The generic SCSI feature gives the guest operating system direct access to SCSI devices that are connected to the host system, including scanners, tape drives, and other data storage devices. A virtual machine can use the generic SCSI driver to run any SCSI device that is supported by the guest operating system.

To use SCSI devices in a virtual machine running on a Windows host system, you must run Workstation as a user who has administrator access.

On Linux host systems, you must have read and write permissions on a given generic SCSI device to use that device in a virtual machine, even if the device is a read-only device, such as a CD-ROM drive. These devices typically default to root-only permissions. A Linux administrator can create a group that has read and write access to these devices and add the appropriate users to that group.

Although generic SCSI is device independent, it can be sensitive to the guest operating system, device class, and specific SCSI hardware.

You must add a generic SCSI device to the virtual machine to map virtual SCSI devices on a virtual machine to physical generic SCSI devices on the host system. You can add up to 60 generic SCSI devices to a virtual machine.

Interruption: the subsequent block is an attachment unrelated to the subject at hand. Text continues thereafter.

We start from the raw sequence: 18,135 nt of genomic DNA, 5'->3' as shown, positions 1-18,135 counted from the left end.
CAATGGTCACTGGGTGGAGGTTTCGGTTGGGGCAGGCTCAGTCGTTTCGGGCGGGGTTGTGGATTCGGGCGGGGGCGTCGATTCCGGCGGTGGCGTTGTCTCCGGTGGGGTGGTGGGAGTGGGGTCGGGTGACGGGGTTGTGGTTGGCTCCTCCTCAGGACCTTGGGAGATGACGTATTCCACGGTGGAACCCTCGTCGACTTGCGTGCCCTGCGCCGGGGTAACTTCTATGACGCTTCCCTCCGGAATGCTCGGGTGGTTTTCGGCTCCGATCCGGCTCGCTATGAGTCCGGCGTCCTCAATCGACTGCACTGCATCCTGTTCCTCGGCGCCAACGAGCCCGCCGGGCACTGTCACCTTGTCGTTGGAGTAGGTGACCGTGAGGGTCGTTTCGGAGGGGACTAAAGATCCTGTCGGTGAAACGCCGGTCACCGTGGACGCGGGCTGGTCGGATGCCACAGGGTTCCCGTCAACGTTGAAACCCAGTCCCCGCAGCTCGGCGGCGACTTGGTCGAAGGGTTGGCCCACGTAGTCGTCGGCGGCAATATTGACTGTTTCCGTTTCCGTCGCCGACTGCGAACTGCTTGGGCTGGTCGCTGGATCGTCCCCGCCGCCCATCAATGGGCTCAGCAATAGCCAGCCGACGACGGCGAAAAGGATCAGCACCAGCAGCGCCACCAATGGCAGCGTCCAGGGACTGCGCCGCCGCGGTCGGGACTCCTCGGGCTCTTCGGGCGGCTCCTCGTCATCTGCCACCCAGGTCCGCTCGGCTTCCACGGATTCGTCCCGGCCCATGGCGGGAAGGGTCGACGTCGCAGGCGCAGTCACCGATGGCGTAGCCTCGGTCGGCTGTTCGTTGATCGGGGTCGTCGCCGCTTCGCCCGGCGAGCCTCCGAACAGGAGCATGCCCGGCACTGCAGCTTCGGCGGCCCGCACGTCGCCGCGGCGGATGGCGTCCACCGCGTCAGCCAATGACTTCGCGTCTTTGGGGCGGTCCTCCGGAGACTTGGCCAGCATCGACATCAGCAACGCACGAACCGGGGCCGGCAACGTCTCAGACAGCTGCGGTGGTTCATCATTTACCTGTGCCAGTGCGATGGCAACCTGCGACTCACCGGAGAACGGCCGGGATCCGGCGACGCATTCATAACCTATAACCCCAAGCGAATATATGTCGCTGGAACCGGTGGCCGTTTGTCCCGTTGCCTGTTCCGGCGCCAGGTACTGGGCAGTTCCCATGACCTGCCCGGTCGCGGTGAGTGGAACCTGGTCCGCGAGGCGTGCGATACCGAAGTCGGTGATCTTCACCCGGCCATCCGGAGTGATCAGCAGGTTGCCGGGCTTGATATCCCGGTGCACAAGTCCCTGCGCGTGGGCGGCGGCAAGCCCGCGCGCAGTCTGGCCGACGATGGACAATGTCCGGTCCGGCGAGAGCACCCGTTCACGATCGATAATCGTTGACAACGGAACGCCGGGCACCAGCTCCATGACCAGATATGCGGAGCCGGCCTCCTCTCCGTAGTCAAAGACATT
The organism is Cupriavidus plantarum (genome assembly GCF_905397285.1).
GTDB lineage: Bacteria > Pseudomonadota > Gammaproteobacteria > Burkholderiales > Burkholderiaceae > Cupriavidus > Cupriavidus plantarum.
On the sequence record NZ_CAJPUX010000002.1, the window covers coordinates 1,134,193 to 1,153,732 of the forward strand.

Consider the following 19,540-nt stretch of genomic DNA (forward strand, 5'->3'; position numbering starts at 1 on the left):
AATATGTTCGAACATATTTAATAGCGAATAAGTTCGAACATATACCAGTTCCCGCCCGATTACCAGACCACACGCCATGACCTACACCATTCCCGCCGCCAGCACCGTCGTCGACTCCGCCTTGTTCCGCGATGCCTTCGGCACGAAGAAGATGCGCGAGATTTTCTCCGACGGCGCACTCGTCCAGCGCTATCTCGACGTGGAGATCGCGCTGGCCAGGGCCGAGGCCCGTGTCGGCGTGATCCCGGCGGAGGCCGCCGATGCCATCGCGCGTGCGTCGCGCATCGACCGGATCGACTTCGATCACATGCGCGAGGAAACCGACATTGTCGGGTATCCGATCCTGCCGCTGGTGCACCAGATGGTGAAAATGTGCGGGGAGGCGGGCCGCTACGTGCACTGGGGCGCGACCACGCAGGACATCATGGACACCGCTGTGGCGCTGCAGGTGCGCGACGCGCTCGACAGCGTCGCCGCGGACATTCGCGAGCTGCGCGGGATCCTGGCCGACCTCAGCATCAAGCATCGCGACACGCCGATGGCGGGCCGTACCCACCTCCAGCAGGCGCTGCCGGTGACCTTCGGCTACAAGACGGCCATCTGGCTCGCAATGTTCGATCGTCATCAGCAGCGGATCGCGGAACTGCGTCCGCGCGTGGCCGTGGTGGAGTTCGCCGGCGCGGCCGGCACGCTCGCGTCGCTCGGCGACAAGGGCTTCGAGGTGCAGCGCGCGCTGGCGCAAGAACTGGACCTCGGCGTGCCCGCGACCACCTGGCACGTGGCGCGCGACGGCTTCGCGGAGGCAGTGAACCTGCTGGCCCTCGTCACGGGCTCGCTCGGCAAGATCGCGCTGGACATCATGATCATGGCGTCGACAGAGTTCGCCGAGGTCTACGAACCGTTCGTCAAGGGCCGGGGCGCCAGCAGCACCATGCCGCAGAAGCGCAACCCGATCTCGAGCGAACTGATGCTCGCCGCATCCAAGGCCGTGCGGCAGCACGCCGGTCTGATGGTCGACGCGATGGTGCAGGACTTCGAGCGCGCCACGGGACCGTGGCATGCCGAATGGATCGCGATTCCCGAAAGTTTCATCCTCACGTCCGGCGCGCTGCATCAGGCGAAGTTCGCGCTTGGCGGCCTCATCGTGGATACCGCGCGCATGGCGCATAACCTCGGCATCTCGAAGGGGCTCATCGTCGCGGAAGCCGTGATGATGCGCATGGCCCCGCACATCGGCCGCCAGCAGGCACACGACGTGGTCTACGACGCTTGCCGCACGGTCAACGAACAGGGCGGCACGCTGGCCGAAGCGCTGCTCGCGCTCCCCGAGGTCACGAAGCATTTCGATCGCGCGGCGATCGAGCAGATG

Generic SCSI devices use the virtual Mylex (BusLogic) BT/KT-958 compatible host bus adapter provided by the virtual machine. On Windows NT 4.0, you might need to install the driver manually if it is not already installed for a virtual SCSI disk. Install the driver before you add a generic SCSI device.

Workstation makes sure that multiple programs do not use the same /dev/sg entry at the same time, but it cannot always ensure that multiple programs do not use the /dev/sg entry and the traditional /dev entry at the same time.

When you add a generic SCSI device to a virtual machine, the device does not appear in the list of available SCSI devices.